Planned Parenthood Scores Two Unexpected Victories in the South

February 22nd 2017

Mike Rothschild

While Congressional Republicans continue their push to defund Planned Parenthood, the women's health organization just won two legal victories - both in heavily Republican states.

A judge for the U.S. District Court for the Western District of Texas issued a temporary injunction Tuesday preventing the state from cutting off Medicaid funding for Planned Parenthood, while in Virginia, Gov. Terry McAuliffe vetoed a bill Tuesday that would have blocked state funding for the organization.

Texas officials announced in late 2016 that it would attempt to block Planned Parenthood from Medicaid funding in response to the infamous “sting” videos released in 2015. These were illegally recorded secret conversations between anti-abortion activists and Planned Parenthood staff that were then edited to make it appear as if the organization was selling fetal parts for profit - a federal crime.

Last year, a Texas grand jury not only found no evidence of wrongdoing by Planned Parenthood, but indicted the video makers on charges of using fake drivers licenses. Despite the ruling, Texas Gov. Greg Abbot decided to continue with using the videos as an excuse to defund the group.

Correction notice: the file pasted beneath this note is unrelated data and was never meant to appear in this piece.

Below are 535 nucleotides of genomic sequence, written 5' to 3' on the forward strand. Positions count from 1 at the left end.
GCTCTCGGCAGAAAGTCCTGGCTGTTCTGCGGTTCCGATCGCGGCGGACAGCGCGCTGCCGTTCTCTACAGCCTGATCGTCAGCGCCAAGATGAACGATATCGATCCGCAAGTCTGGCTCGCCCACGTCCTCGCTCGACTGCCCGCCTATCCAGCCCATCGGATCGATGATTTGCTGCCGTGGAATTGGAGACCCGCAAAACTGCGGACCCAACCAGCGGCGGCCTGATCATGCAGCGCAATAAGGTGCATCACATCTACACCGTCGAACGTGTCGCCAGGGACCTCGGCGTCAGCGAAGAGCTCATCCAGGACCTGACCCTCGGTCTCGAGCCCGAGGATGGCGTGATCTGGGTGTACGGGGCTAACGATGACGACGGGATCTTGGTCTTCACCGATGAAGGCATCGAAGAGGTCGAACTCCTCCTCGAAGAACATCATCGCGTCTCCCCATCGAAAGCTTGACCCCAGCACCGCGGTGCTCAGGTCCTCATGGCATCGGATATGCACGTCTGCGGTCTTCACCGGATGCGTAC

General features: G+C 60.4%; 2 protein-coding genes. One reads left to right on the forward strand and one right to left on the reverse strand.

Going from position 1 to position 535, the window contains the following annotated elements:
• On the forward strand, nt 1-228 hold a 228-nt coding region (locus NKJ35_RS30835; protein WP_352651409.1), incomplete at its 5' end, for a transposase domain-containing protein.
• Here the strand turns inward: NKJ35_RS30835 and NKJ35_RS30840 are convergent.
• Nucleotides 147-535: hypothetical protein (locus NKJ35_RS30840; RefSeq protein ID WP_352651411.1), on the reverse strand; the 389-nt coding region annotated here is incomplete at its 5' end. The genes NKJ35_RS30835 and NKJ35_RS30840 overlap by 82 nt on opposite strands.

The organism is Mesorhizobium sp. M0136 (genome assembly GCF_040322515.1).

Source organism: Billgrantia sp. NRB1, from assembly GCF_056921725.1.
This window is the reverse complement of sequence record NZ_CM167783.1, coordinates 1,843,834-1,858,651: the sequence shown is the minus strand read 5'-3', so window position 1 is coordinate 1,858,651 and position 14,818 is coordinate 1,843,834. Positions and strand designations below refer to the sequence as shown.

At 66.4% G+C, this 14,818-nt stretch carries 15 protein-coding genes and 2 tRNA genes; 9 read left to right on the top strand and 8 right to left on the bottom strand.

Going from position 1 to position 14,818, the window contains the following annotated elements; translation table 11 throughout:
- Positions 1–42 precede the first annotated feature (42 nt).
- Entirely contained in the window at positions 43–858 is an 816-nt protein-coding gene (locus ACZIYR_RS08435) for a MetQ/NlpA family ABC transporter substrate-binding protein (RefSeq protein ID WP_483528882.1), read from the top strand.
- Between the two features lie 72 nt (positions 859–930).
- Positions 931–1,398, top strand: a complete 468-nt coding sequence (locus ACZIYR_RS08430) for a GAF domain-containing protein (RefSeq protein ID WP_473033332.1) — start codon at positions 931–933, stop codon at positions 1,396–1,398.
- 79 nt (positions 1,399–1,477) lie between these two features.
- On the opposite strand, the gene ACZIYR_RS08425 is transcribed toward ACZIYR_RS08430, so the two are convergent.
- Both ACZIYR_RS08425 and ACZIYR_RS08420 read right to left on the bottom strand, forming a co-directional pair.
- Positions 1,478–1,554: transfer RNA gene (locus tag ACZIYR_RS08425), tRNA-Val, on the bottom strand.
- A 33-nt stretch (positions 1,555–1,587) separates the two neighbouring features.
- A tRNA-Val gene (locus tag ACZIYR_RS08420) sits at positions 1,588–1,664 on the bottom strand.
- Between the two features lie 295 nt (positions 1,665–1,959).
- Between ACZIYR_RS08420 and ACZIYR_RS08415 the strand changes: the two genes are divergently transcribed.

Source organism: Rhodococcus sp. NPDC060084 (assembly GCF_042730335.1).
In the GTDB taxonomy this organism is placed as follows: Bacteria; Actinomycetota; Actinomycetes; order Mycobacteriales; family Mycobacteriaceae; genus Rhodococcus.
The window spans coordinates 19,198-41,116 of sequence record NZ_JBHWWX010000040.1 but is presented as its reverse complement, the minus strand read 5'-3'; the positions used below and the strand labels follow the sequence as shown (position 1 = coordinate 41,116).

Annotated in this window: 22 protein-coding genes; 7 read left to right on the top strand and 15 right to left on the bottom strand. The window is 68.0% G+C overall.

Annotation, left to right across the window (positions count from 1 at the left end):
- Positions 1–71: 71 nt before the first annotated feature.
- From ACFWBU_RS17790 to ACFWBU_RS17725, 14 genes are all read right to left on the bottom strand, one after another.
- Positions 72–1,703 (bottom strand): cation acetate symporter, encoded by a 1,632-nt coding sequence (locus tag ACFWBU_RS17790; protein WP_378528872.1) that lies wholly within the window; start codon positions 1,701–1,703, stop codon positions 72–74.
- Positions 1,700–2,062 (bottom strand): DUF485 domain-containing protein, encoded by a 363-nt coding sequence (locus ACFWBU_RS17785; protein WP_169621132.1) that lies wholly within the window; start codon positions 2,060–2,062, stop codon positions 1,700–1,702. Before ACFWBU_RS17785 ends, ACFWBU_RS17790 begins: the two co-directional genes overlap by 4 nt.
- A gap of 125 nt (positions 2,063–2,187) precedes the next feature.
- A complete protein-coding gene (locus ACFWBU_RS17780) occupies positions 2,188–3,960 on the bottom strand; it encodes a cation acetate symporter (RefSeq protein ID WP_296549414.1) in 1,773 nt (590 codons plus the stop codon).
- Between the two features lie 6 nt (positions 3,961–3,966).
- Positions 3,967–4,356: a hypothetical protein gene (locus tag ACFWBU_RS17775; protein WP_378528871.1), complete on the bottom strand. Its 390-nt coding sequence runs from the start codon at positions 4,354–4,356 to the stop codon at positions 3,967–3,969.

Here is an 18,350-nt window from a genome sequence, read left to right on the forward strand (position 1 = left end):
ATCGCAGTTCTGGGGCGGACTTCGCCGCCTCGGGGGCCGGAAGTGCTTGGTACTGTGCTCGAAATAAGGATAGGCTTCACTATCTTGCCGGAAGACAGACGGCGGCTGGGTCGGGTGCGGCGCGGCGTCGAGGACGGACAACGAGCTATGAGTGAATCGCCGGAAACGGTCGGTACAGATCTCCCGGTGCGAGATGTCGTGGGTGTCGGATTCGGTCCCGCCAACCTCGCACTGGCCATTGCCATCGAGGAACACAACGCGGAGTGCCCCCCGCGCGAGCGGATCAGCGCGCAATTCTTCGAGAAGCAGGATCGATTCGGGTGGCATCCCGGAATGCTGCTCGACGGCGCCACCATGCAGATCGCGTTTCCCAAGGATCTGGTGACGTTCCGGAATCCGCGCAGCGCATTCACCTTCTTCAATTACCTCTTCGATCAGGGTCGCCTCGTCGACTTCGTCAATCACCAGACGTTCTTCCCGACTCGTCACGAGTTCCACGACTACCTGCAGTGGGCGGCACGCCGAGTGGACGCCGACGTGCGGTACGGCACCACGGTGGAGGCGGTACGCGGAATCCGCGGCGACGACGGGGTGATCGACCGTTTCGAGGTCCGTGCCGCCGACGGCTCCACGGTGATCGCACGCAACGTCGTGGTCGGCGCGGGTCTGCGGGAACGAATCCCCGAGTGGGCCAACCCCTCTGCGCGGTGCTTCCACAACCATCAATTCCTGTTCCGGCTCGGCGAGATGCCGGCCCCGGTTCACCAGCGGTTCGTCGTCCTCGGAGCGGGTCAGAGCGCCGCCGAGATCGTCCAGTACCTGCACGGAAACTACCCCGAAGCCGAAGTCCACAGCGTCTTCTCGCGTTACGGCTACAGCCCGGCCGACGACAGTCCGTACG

The Texas judge's decision on Tuesday ensures that over $4 million in funding will be available for women's health services, though not abortion, which is barred from federal funding.

Meanwhile in Virginia, McAuliffe vetoed a Planned Parenthood defunding bill passed by the majority-Republican state General Assembly.

"It's time that our General Assembly understands that we have a responsibility to protect the rights and dignity of women," McAuliffe said at a press conference after he signed the veto. "Without access to reproductive care and the freedom to exercise choice, women are denied the choice to make deeply personal health decisions."

The bill would have prevented the Virginia Department of Health from providing funds to medical clinics that provide abortion services to women other than those who already qualified for a procedure under Medicaid. These cases include saving the life of the mother, rape, or a severe fetal abnormality.

While backers of the measure claim it would have "prioritized taxpayer dollars toward providers of more comprehensive health care services," McAuliffe and other Virginia Democrats saw it as a smokescreen to defund planned Parenthood. The proposed piece of legislation had passed the Virginia state senate by just one vote, and was identical to a bill that McAuliffe vetoed last year.

The national effort by the GOP to defund Planned Parenthood is still rolling on, and other state legislatures are still passing their own bills to do so, with Michigan the most recent state to pass such a bill.